SoftBank Apparently Is Warping Tech Options Trading. Why You Shouldn’t Be Surprised.

SoftBank Group has been on a year-long campaign to remake its capital structure and asset portfolio to make itself more appealing to investors, and …

The latest example arrived Friday, as both The Wall Street Journal and the Financial Times reported that SoftBank (ticker: 9984.Japan) in recent months has invested billions of dollars in U.S. equity call options in a move that seems to have contributed to the recent rally in technology shares—and may be adding to volatility in the selloff of the past few sessions.

There aren’t a lot of details here. Neither the Journal nor the FT have any details on the size of the bet, which stocks were the focus of the trading, or even if the recent trades are still in force. The Journal says one investor appears to have purchased options tied to $50 billion worth of individual stocks, but the value of the options invested would likely have been a lot less than that.

SoftBank isn’t commenting. But a push into the options market would be consistent with other recent indications that founder and CEO Masayoshi Son, known to most as simply Masa, has become interested in speculating in the equity markets. Here’s what we know:

  • In announcing June-quarter earnings, SoftBank also announced the creation of an investment management subsidiary capitalized at $555 million, with the cash to come two-thirds from the company and one third from Masa. In announcing the unit, the company specifically said it would invest in highly liquid public listed stocks, via both direct investments and derivative transactions.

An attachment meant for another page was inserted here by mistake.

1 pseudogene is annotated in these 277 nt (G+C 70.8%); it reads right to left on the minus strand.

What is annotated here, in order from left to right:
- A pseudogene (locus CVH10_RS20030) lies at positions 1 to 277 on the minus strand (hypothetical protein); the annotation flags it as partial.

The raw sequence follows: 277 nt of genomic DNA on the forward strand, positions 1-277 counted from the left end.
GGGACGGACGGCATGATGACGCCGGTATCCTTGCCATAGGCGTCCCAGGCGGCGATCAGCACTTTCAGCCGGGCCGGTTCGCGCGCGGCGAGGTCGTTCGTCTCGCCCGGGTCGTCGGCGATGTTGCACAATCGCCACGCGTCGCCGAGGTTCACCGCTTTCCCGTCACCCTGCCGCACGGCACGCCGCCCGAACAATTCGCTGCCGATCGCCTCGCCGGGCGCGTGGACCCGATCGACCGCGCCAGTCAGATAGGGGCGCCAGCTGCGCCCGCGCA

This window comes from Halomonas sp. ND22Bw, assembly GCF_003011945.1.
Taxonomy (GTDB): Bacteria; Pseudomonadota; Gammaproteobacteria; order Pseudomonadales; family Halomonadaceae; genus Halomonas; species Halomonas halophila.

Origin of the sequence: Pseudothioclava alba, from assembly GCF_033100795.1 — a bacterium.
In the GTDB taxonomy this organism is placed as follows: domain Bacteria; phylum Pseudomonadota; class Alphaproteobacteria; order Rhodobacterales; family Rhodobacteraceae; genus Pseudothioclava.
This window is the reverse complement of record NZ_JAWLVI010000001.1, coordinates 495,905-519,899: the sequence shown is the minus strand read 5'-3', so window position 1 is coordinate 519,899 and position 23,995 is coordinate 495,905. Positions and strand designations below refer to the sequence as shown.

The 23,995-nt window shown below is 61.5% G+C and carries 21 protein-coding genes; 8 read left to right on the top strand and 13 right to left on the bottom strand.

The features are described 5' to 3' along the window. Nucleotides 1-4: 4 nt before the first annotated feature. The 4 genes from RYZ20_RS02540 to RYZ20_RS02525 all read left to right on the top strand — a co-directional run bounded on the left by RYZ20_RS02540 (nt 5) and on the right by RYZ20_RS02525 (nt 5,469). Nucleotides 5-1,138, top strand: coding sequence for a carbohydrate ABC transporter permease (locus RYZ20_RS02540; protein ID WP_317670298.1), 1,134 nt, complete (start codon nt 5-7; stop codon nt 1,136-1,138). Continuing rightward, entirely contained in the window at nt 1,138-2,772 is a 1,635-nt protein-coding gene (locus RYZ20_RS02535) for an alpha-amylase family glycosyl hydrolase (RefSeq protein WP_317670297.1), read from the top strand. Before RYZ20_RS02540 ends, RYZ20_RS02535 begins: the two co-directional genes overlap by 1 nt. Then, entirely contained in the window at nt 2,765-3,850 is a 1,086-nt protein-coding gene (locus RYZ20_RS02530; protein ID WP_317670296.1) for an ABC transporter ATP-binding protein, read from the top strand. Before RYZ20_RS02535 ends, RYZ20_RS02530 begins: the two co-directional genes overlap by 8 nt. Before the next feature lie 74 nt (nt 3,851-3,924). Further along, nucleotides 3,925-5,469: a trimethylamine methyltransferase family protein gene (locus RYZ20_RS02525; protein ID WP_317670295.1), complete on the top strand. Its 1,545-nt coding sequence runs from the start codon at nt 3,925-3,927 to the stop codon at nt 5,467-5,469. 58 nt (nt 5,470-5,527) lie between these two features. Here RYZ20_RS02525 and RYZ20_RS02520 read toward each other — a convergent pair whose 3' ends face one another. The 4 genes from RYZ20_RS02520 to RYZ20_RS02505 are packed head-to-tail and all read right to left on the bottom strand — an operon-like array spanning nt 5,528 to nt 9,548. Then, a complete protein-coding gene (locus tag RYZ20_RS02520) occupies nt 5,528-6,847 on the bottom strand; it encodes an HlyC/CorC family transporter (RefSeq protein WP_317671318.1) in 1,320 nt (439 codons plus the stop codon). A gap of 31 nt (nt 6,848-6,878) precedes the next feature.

• As Barron’s reported, SoftBank booked a profit of $611.5 million in the June quarter after investing $10 billion of the cash from its recent asset sales in large-cap tech companies. As of the end of the June quarter, the position had been trimmed to $3.4 billion.
  • In a subsequent Securities and Exchange Commission filing, the company disclosed $3.8 billion in tech-stock holdings as of June 30, positions that appear to reflect both the holdings of the new fund and the tech investments with proceeds from recent asset sales. SoftBank disclosed a $1 billion stake in Amazon.com (AMZN) as well as $475 million worth of Alphabet (GOOGL) and nearly $250 million of Adobe (ADBE) shares. Other big bets include Netflix (NFLX), Microsoft (MSFT), and Nvidia (NVDA), all between $180 million and $190 million, with nine other stockholdings around $100 million, including Tesla (TSLA), Shopify (SHOP), PayPal Holdings (PYPL), DocuSign (DOCU), Zoom Video Communications (ZM), Square (SQ), Spotify Technology (SPOT), Paycom Software (PAYC), and ServiceNow (NOW).
  • As part of the June-quarter earnings announcement, the company also said it was changing the way it reports financial results to reflect the fact that it is an investment company, and not an operating company. That repositioning is only reinforced by the reports that the company has become a major force in the options market.
  • Just last week, SoftBank announced plans to sell about a third of its position in the telecom company SoftBank Corp. (9434.Japan) for $13.5 billion. That’s on top of the company’s nearly completed $41 billion asset sales program announced earlier this year, and accomplished via the sale of a large slice of the company’s stake in T-Mobile US (TMUS), the previous sale of SoftBank Corp. shares, and the sale of a small slice of the company’s huge stake in Alibaba Group Holding (BABA).
  • The company has also acknowledged that it is shopping the U.K. chip design house Arm, which it bought for $32 billion in 2016. That business could be worth $40 billion or more. Add it all up, and you have about $100 billion in cash, enough to allow Masa to dabble in tech stocks, warp the options market, or do almost anything else he has in mind.

What makes this situation so perplexing is that after six months of aggressively trying to please investors with the asset sales program, paying down billions in debt, and buying back $10 billion of stock, with another $15 billion to come, Masa runs the risk of frittering away that goodwill should a large bet in the equity or derivative markets go awry.

SoftBank’s American depositary receipts (SFTBY) were down 3.3%, at $28.97, in recent trading. The S&P 500 was down 0.8%.

Write to Eric J. Savitz at eric.savitz@barrons.com